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      Nurturing people in the image of God since 1868.                                                                          POB 397/520 Dry Creek Rd./Smithville, TN



John Wayne is credited with saying that courage is being scared to death but saddling up anyway. By that definition the apostle Paul must have been a very brave man. In 1' Corinthians 2:3, he penned a confession we aren't accustomed to hearing preachers make — "I was with you in weakness, in fear, and in much trembling." Not only are we not accustomed to hearing preachers make that kind of confession, we don't want them to make that kind of confession. When was the last time you heard of a congregation or a pulpit search committee looking for a preacher who confessed to being weak, fearful, and shaking life a leaf every time he got up to preach? Ever heard a church member brag about the local preacher, "You'll just love Bro. Dan. He's so weak and frail and fearful in the pulpit — please come and hear him preach!" No. We want preachers who are strong, fearless, confident, assured, and assuring. Read Acts 13, 14, 16, and 17 and you'll gain insight as to what Paul's fear and trembling was about. He preached at a time and in places in history when gospel preaching was a high risk activity. The story of the cross had not yet become so routine and the preaching of it so perfunctory that people yawned and passed notes and clipped their finger nails and kept one eye on their watch while the gospel was being proclaimed. People who heard Paul preach were left either mad, sad, or glad. What they were not left was alone or the same. Paul enjoyed much success in preaching, and we commonly view him as one of (if not the most) fearless and faithful preacher who ever lived. What he had to say almost always stirred and moved people to action, some to loathe him and some to love him. When they didn't like the truth he proclaimed, sometimes they ran him out of town or threw stones at him or beat him up or threw him into jail. As he preached the story of the cross in the proud, worldly-wise, self-sufficient and pro-sin city of Corinth, it caused him to feel weak and afraid. But Paul was no coward. He mounted the pulpit anyway. Acts 18:11 tells us he was there 18 months, and verse 8 says "many of the Corinthians, hearing, believed and were baptized." So, God can use a weak, fearful preacher — if he has courage to preach anyway.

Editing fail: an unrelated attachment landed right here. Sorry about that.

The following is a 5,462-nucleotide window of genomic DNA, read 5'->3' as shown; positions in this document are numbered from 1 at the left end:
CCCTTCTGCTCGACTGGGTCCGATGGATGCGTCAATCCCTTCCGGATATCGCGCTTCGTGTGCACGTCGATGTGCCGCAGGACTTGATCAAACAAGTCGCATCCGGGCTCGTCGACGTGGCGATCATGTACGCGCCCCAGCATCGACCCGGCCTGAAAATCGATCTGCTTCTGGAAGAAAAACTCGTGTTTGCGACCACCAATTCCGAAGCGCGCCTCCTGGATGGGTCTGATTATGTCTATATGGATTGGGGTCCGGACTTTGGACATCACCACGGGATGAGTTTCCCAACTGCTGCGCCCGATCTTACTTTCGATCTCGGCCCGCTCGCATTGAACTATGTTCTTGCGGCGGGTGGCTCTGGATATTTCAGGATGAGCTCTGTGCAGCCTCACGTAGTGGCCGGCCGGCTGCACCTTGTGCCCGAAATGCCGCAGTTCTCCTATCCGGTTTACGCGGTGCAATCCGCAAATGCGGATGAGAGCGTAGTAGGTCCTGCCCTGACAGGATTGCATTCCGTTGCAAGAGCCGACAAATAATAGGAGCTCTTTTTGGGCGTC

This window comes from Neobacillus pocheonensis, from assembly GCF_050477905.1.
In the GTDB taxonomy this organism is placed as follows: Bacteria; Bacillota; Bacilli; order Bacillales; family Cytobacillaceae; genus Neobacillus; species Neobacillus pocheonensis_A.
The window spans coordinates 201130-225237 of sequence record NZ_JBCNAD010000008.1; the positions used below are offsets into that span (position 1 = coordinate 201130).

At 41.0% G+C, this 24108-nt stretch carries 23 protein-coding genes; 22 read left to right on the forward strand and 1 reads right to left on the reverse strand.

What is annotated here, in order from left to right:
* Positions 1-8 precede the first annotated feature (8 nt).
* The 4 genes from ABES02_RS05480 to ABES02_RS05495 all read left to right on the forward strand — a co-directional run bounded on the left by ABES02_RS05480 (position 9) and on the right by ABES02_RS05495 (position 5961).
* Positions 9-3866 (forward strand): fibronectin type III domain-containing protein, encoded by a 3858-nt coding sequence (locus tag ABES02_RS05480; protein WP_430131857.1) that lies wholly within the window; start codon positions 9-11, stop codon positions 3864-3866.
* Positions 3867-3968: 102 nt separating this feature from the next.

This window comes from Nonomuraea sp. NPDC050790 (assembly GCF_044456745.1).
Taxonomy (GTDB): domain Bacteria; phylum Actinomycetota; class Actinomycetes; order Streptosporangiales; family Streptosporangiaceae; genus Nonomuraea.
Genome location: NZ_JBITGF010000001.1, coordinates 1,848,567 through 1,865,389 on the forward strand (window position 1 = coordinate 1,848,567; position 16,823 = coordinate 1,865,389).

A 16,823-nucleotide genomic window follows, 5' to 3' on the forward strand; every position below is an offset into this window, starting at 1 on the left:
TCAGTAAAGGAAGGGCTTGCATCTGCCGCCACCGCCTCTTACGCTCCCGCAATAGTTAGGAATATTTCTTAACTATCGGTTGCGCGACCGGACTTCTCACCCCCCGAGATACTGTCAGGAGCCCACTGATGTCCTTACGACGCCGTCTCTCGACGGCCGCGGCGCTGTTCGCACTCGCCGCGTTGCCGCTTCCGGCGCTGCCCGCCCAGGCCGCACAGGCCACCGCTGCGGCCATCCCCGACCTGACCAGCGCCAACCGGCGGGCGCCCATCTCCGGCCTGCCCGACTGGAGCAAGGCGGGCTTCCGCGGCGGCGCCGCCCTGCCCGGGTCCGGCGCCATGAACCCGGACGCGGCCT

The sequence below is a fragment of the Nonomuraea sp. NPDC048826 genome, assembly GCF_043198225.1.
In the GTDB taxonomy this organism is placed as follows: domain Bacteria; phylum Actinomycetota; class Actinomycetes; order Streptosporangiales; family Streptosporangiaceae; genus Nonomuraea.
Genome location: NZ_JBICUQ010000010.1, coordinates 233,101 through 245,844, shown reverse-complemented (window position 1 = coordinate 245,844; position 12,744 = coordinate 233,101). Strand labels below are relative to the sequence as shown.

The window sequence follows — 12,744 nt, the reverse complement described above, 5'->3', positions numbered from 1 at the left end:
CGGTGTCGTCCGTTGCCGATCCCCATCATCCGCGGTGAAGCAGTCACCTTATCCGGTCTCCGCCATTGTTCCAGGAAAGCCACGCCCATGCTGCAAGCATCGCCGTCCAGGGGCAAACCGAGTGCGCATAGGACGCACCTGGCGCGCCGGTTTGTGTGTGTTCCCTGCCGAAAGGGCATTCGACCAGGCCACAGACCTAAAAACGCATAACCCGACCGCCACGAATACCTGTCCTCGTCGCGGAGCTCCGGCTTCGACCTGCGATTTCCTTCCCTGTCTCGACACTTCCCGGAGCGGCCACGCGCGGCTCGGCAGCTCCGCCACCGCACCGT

Let me confess something to you. Most of us who preach feel weak and afraid, or at least we ought to, as we contemplate the awesome task of preaching the gospel of Christ and the issues that are at stake, for ourselves and for our listeners. So, pray for gospel preachers — not that they will not be afraid, but that they will have courage to stand up and preach the truth even when they are.

Dan Gulley
Smithville church of Christ